The DISST model typically sets G B as equal to G 0 [16,17]. Hence, G 0 acts as a surrogate basal glucose concentration level. However, for individuals with elevated fasting glucose, this assumption may not be accurate [18-21], and should be tested.

In this analysis, G B was identified in concert with SI and V G . The typical approach used with the DISST model identifies only SI and V G . Thus, the outcomes of the three-parameter (G B , SI, V G ) model were compared to the outputs of the typical two-parameter model (SI, V G ).

A Gauss Newton parameter identification method was used to identify the participant-specific models, with objective function defined:
$$ {\mathrm{x}}_{i+1}={\mathrm{x}}_i-\alpha {\left({\mathrm{J}}^{\mathrm{T}}\mathrm{J}\right)}^{-1}{\mathrm{J}}^{\mathrm{T}}\uppsi $$
(4)
where x i  = [G Bi , SI i , V Gi ] T and i is the iteration number. The Jacobian matrix (J) and the residual matrix (ψ) are defined:
$$ \mathrm{J}\left({\mathrm{x}}_i\right)=\left[\begin{array}{ccc}\hfill \frac{\delta {\psi}_1}{\delta {G}_{Bi}}\hfill & \hfill \frac{\delta {\psi}_1}{\delta S{I}_i}\hfill & \hfill \frac{\delta {\psi}_1}{\delta {V}_{Gi}}\hfill \\ {}\hfill \frac{\delta {\psi}_2}{\delta {G}_{Bi}}\hfill & \hfill \frac{\delta {\psi}_2}{\delta S{I}_i}\hfill & \hfill \frac{\delta {\psi}_2}{\delta {V}_{Gi}}\hfill \\ {}\hfill \vdots \hfill & \hfill \vdots \hfill & \hfill \vdots \hfill \\ {}\hfill \frac{\delta {\psi}_n}{\delta {G}_{Bi}}\hfill & \hfill \frac{\delta {\psi}_n}{S\delta {I}_i}\hfill & \hfill \frac{\delta {\psi}_n}{\delta {V}_{Gi}}\hfill \end{array}\right],\kern1.12em \uppsi \left({\mathrm{x}}_i\right)=\left[\begin{array}{c}\hfill G\left({x}_i,{t}_1\right)-{G}_S\left({t}_1\right)\hfill \\ {}\hfill G\left({x}_i,{t}_2\right)-{G}_S\left({t}_2\right)\hfill \\ {}\hfill \vdots \hfill \\ {}\hfill G\left({x}_i,{t}_n\right)-{G}_S\left({t}_n\right)\hfill \end{array}\right] $$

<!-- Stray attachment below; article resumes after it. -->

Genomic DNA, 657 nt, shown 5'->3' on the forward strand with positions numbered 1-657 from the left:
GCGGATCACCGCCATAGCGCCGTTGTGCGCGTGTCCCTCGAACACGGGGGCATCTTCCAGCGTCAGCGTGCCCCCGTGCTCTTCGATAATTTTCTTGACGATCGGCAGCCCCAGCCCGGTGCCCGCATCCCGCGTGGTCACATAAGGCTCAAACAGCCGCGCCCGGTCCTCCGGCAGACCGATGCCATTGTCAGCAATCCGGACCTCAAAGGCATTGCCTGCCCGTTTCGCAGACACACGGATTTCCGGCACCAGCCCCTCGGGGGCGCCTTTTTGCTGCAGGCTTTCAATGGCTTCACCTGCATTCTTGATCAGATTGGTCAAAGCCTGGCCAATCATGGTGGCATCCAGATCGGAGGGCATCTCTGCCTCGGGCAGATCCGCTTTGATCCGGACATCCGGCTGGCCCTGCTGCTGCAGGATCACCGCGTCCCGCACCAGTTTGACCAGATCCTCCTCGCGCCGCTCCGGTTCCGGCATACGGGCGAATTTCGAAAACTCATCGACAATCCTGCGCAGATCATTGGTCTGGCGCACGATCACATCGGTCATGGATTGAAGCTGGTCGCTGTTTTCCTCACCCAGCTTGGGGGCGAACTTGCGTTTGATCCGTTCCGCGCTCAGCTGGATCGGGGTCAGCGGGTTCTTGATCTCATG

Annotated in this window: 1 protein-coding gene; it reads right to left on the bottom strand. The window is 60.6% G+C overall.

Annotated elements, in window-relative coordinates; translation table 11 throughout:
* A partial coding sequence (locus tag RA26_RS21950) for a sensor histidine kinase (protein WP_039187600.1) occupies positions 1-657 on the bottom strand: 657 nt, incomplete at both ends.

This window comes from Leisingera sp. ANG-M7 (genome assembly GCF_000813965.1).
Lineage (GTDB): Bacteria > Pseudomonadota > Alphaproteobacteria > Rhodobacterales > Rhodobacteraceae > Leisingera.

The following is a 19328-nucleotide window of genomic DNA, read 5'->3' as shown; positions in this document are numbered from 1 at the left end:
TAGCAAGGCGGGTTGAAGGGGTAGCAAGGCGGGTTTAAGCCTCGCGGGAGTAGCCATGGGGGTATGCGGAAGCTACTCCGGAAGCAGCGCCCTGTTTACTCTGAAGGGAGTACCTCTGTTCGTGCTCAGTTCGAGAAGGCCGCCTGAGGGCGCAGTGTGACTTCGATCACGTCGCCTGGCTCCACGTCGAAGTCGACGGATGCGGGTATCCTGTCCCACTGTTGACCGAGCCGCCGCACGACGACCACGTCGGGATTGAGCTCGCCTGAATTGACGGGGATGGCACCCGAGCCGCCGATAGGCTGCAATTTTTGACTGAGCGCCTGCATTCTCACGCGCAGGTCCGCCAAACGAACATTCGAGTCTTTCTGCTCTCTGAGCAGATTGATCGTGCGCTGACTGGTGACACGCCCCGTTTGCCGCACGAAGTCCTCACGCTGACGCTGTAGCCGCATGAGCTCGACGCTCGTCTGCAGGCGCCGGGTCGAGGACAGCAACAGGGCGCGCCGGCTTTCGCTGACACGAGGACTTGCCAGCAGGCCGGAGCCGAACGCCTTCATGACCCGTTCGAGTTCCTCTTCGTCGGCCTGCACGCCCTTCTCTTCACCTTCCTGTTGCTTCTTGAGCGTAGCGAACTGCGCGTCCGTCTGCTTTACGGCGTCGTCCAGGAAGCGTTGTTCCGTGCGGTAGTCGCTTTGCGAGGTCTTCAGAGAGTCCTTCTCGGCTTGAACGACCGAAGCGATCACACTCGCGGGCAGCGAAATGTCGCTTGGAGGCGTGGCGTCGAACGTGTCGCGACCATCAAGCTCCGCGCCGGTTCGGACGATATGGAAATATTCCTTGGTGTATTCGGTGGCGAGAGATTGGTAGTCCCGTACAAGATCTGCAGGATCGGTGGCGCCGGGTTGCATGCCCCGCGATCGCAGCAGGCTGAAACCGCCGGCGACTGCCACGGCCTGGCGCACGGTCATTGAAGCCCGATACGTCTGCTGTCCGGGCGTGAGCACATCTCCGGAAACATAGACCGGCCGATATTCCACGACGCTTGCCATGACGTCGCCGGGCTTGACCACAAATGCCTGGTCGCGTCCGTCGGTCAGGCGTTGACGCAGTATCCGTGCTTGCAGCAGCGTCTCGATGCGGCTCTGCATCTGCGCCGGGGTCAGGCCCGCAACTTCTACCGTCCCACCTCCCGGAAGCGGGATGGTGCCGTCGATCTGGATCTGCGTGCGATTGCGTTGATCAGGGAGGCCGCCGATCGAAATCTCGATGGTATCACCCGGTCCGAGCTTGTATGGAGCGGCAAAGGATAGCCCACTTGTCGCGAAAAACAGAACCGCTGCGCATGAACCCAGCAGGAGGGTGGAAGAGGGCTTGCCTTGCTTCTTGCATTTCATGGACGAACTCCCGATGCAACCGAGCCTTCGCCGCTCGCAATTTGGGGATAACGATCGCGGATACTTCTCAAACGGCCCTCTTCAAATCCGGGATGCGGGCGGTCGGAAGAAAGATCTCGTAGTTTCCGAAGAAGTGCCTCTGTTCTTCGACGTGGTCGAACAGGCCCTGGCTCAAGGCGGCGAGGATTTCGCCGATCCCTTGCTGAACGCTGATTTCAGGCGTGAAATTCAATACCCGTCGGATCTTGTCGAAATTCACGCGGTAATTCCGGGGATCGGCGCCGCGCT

where n is the number of measured samples, G(x i ,t 1 ) is the modelled glucose concentration at t = t 1 given x i, G S (t 1 ) is the measured glucose level at t = t 1 .

The Jacobian was numerically evaluated using perturbations of [δG B , δSI, δV G ] = [10− 3, 108, 10− 3]. These perturbation values were 0.1% of the order of magnitude of the expected parameter values. Glucose samples between t = 1 and t = 10 minutes were disregarded by the identification methods, as this period is heavily influenced by mixing kinetics that are not captured by the whole body model of glucose metabolism [17,29].

Identifying G B in concert with SI and V G can cause identified parameter trade off in some cases [8]. The value of V G was thus limited to physiologically measured bounds from other studies [16,17,30,31]. In particular, V G was limited to the range of [0.12Bw, 0.25Bw] where bodyweight (Bw) is measured in kg and the coefficients have units of l · kg−1, which is a standard estimation approach linking volume to an easily measured value. Similarly, G B was limited to a minimum of 3 mmol · L−1.

Analysis

Model residuals and interpretation of population trends were used to assess the performance of the G B identified - DISST model. The p-values are defined with signed ranksum (prs) and Kolmogrov Smirnov test (pks) to assess median and variability. All analysis was undertaken using MATLAB (R2013b, Mathworks, Inc., Natick, MA, USA).

Results

Figures 1 and 2 shows the individual relationships between fasting glucose, (G 0 ), identified basal glucose (G B-ID ) and identified SI from normal DISST and G B -identified DISST model across all participants and tests. Note the bias about the 1:1 line indicating that on average, the identified, model-based basal set point for glucose was significantly lower than the fasting rate for this cohort with diabetes. Figure 1 shows there were significant differences between the G 0 and G B-ID values in this cohort (Signed-ranksum: prs < 0.0001, Kolmogorov Smirnov: pks < 0.0001). In general, G 0 was higher than the G B-ID value, with only 4 exceptions over 36 results (11.1%). Although there was a significant difference in the levels of G B-ID and G 0 , they were relatively well correlated (R = 0.70), indicating moderately consistent bias in the relationship between values.